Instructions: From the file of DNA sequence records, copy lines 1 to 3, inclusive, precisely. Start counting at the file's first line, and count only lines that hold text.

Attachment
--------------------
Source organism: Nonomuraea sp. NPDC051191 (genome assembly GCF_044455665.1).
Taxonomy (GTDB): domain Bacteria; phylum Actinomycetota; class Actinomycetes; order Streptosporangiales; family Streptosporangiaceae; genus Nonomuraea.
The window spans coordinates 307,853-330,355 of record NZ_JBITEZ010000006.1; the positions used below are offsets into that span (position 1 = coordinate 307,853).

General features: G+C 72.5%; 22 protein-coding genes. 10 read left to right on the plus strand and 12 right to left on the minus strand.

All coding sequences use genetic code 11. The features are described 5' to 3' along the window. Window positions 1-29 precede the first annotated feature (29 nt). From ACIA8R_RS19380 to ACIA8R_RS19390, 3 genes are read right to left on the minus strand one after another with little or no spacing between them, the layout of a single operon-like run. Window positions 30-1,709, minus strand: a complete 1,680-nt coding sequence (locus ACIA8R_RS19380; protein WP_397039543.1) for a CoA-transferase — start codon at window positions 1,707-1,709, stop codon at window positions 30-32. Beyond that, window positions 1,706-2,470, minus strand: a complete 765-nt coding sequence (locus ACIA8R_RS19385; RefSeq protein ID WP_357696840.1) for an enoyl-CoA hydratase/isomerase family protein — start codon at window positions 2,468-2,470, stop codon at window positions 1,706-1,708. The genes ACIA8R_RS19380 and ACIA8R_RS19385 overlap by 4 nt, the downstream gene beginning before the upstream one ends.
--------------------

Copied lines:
Source organism: Nonomuraea sp. NPDC051191 (genome assembly GCF_044455665.1).
Taxonomy (GTDB): domain Bacteria; phylum Actinomycetota; class Actinomycetes; order Streptosporangiales; family Streptosporangiaceae; genus Nonomuraea.
The window spans coordinates 307,853-330,355 of record NZ_JBITEZ010000006.1; the positions used below are offsets into that span (position 1 = coordinate 307,853).